Keiko Asanuma is a professor, art historian and researcher at the University of Hokkaido. While my research in Sapporo revolves around the notion of the future in a broader sense, within Japanese society, it was also indispensable for me knowing some of the coordinates in contemporary Japanese art. By repeating this notion (“Japanese contemporary art”) during my conversation with Keiko, the feeling came back to me that in relation to countries and territories, artistic identity carries a high degree of entelechy. Indeed, when Keiko talked about artistic practices in Japan, many connections with Western art pratices appeared. Therefore it is not a surprise that one of the questions I asked Keiko was if contemporary art is a Western importation to Japan, a subtle form of cultural colonialism. As she said, "art” comes from Europe but it does not mean to be negative.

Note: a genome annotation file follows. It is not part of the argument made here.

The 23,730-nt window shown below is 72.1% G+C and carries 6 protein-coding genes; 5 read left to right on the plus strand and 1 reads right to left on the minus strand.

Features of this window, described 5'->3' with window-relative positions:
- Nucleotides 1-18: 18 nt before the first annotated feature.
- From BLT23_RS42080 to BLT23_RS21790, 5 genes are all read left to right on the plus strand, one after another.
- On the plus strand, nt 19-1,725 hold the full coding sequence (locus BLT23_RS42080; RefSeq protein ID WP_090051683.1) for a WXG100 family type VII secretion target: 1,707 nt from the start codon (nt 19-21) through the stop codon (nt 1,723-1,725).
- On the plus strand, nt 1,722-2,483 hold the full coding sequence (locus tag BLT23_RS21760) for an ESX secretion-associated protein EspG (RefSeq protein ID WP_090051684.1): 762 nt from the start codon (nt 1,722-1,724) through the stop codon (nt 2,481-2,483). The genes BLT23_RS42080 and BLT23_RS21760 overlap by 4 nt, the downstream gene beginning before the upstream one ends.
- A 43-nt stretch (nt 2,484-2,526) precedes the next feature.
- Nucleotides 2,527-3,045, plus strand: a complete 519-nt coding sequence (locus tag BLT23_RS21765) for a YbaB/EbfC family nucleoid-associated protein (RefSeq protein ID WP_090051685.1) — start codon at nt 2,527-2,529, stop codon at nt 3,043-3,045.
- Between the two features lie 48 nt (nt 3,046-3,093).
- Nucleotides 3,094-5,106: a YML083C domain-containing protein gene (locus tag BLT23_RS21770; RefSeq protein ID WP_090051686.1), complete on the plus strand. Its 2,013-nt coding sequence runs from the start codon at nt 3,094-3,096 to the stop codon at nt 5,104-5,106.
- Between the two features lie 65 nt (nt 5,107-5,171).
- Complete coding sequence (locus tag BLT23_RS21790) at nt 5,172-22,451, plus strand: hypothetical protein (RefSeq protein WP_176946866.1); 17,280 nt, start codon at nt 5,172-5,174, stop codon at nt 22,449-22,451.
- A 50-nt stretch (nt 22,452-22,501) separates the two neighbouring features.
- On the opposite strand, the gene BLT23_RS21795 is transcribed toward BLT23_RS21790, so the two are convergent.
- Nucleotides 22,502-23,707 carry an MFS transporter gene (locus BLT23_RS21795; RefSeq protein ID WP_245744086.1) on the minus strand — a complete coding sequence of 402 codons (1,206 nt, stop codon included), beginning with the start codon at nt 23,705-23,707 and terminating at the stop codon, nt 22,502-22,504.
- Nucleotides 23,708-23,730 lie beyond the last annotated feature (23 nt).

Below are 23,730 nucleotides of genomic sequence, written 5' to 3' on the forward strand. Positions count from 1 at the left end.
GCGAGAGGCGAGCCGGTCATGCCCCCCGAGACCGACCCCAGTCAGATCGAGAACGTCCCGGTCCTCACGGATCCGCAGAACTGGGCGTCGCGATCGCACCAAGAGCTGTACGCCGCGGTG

When referring to the Japanese present-day art practices Keiko coined a term: “countryside locality”. This concept relates to the use of contemporary art as a form of promotion in depopulated areas in Japan, after the general technological euphoria during the decade of the 90s. It was during this time when big companies like NTT or Canon built museums and art centers. However, suspicions against the celebration of technological development is something that Japanese artists started years earlier, precisely because of the Expo’70 in Osaka. This situation made me think how we could understand art as a potential reaction system to the general social standards of their time.